Conducting research using your live product sounds pretty crazy right? It seems almost backwards and counter-intuitive. Why would you go through all this trouble researching, designing, and building a new feature to just repeat step 1 (research) again?
This reason is contextual observation. Contextual observation is the process of observing how your product meshes with the day-to-day lives of your users. There is absolutely no substitute for observing people using your product in their own environment. Think of this as an out-of-the-lab usability experiment using a production-ready feature.
Benefits of Contextual Observation
Contextual observation is not meant to replace your initial research, nor should it be a ‘bug-catcher’ or a test of functional efficacy. Rather, it is used to assess user engagement with a new feature. Additional benefits of contextual observation include:
- Quantitative insight into your feature’s performance. How well is it scaling? Are users using it? How is it impacting your system? How are your levels of engagement?
- Contextual insight into your feature’s efficacy. Do users see the new feature? How is it meshing within the context on your existing feature set? Are people using it as intended? Are people using it once and then not using it again?
- Qualitative feedback. Are users complaining? Are they happy? Are they neutral?
There are two primary ways to approach contextual observation:
- Launch the feature and observe
- Use embedded analytics to asses engagement and performance.
- Contextual inquiry
- Use your real users as research participants. Select a few ‘lucky ones’ and ask for their feedback. It’s important to ask users who are using the feature and users who are NOT using the feature. You can do this through Intercom-style messages, emails, or subtle feedback call-to-actions on your website.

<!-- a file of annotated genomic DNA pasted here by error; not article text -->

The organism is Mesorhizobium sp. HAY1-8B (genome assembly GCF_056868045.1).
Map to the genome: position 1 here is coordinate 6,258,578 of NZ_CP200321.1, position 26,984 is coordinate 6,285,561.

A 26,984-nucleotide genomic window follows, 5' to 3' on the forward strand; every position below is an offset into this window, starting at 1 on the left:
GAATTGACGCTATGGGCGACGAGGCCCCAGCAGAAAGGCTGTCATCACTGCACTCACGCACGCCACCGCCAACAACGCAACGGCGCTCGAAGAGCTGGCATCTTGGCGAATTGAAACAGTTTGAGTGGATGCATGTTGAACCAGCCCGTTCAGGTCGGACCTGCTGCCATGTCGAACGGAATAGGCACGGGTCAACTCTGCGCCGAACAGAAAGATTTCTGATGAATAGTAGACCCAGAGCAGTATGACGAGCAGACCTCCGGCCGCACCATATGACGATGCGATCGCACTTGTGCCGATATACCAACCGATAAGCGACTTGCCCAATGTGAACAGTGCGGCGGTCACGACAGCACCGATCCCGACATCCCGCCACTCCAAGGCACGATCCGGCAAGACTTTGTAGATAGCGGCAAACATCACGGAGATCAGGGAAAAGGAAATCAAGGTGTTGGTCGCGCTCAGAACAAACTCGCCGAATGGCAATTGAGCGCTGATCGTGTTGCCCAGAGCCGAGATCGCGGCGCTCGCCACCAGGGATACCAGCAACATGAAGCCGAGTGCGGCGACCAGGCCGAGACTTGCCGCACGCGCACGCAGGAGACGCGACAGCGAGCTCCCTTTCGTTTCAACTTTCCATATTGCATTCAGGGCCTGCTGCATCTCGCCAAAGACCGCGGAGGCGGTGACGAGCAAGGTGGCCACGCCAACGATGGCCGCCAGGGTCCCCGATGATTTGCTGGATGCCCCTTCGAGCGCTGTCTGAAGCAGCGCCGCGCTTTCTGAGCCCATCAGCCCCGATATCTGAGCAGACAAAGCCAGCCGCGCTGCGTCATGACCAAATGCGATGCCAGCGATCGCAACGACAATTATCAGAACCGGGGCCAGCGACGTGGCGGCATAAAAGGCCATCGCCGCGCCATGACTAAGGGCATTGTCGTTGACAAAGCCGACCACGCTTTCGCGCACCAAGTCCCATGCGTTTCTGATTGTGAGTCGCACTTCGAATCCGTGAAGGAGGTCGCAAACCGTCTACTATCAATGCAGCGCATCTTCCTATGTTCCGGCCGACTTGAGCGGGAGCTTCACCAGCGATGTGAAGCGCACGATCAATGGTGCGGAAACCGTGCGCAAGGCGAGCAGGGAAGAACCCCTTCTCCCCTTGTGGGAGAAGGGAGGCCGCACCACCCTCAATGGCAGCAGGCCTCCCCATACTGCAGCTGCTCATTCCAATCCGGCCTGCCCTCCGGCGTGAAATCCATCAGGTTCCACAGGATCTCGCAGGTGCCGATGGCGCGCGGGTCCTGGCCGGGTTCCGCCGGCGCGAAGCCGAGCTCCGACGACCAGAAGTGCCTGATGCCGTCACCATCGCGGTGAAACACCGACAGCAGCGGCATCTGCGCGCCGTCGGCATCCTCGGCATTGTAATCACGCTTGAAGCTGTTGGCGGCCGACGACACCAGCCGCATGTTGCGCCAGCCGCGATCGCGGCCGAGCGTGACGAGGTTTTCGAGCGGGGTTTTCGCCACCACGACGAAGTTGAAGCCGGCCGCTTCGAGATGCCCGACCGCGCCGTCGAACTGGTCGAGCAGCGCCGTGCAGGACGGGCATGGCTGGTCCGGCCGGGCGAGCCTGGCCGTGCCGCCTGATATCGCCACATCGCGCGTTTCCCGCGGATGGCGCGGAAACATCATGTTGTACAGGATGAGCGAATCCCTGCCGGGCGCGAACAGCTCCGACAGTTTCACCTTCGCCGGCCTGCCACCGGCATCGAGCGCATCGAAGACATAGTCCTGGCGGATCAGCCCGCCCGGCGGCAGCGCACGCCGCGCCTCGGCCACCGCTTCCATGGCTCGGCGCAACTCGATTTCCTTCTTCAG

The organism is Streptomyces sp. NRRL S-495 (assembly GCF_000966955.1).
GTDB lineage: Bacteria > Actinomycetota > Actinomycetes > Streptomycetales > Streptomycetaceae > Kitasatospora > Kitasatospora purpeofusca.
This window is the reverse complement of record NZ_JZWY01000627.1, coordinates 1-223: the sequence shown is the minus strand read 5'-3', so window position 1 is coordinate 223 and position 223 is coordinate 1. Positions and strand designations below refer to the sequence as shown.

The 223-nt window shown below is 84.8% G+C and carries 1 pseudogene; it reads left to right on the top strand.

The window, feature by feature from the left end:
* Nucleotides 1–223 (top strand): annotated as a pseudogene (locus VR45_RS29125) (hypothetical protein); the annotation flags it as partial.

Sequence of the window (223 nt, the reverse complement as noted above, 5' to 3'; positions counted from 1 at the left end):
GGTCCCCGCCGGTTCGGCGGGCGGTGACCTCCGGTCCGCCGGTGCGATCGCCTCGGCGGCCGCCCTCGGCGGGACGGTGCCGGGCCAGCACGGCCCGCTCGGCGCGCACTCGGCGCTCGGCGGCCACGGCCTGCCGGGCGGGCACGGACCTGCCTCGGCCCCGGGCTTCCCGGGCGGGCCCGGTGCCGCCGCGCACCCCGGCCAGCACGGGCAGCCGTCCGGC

As a developer or product manager, you may see live contextual observation as risky or just a semantic way to frame a normal launch. “Well, what if the feature breaks?” “How is this different than normally launching a feature?”
The answer is that normal feature release cycles do not let you:
- Gradually rollout a new feature to your users (1% -> 5% … 20% and so forth)
- Target segments of your users or customize who gets to see the features
- Turn off the feature if it breaks without harming your product’s performance
- Turn on the feature with one click
Using Feature Flags
This is where feature flag driven development (FFDD) comes into play. FFDD lets you wrap your feature in a flag so you can control its life cycle from development to QA and production. This allow you to control rollouts, target users, and control your feature’s visibility throughout development. More importantly, it mitigates risk by allowing you to continuously deliver features without worrying about user rejection and performance degradation. Everything you release gets placed in a flag, so you can toggle it on or off to whomever you want, when you want.
Imagine the power of flagging for contextual observation. For example, you can get real user feedback by gradually rolling out a new ‘one click checkout screen’ to 5% of your users. Let’s say your users love the feature and you see sales increase by 20%. Cool! Now you can increase the rollout to 20%… 50%… 100% and measure impact along the way. However, let’s say your users hate the feature. In fact, the new ‘one click checkout’ is drastically increasing accidental purchases which is hurting your bottom line and frustrating your users. No problem. Since you only had it rolled out to 5%, you can simply roll it back to 0% while you reassess the feature and try to improve the user experience.
Contextual observation using feature flags is a practice that leading product teams use to launch features like Google, Facebook, Amazon, Quora, Asana…and many more. For modern UX, where users want the latest and greatest features instantly, contextual observation cultivates more usable software that can be delivered quickly and safely.
Photo Credit: Periscope with GDS User Research Lead, Tara Land